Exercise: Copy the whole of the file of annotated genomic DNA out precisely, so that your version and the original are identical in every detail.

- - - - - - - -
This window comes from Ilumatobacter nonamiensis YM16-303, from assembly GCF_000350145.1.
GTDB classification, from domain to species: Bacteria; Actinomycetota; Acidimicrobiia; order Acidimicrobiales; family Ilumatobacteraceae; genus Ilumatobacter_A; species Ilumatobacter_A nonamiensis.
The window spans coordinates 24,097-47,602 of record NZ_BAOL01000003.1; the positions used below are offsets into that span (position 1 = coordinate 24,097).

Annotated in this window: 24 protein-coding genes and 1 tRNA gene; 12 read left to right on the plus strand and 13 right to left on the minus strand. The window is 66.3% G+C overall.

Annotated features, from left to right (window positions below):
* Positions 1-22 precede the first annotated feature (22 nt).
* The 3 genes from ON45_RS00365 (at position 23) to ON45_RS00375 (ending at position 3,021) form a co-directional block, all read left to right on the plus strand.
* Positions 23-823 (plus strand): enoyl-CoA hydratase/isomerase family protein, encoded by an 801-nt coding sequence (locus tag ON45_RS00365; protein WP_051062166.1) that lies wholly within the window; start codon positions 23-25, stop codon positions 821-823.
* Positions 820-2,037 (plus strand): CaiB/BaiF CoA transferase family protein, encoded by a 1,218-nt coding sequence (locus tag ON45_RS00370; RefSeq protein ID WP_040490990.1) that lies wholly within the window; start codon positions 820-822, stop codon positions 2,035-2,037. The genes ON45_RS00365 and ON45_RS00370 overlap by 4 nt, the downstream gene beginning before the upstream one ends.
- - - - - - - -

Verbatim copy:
This window comes from Ilumatobacter nonamiensis YM16-303, from assembly GCF_000350145.1.
GTDB classification, from domain to species: Bacteria; Actinomycetota; Acidimicrobiia; order Acidimicrobiales; family Ilumatobacteraceae; genus Ilumatobacter_A; species Ilumatobacter_A nonamiensis.
The window spans coordinates 24,097-47,602 of record NZ_BAOL01000003.1; the positions used below are offsets into that span (position 1 = coordinate 24,097).

Annotated in this window: 24 protein-coding genes and 1 tRNA gene; 12 read left to right on the plus strand and 13 right to left on the minus strand. The window is 66.3% G+C overall.

Annotated features, from left to right (window positions below):
* Positions 1-22 precede the first annotated feature (22 nt).
* The 3 genes from ON45_RS00365 (at position 23) to ON45_RS00375 (ending at position 3,021) form a co-directional block, all read left to right on the plus strand.
* Positions 23-823 (plus strand): enoyl-CoA hydratase/isomerase family protein, encoded by an 801-nt coding sequence (locus tag ON45_RS00365; protein WP_051062166.1) that lies wholly within the window; start codon positions 23-25, stop codon positions 821-823.
* Positions 820-2,037 (plus strand): CaiB/BaiF CoA transferase family protein, encoded by a 1,218-nt coding sequence (locus tag ON45_RS00370; RefSeq protein ID WP_040490990.1) that lies wholly within the window; start codon positions 820-822, stop codon positions 2,035-2,037. The genes ON45_RS00365 and ON45_RS00370 overlap by 4 nt, the downstream gene beginning before the upstream one ends.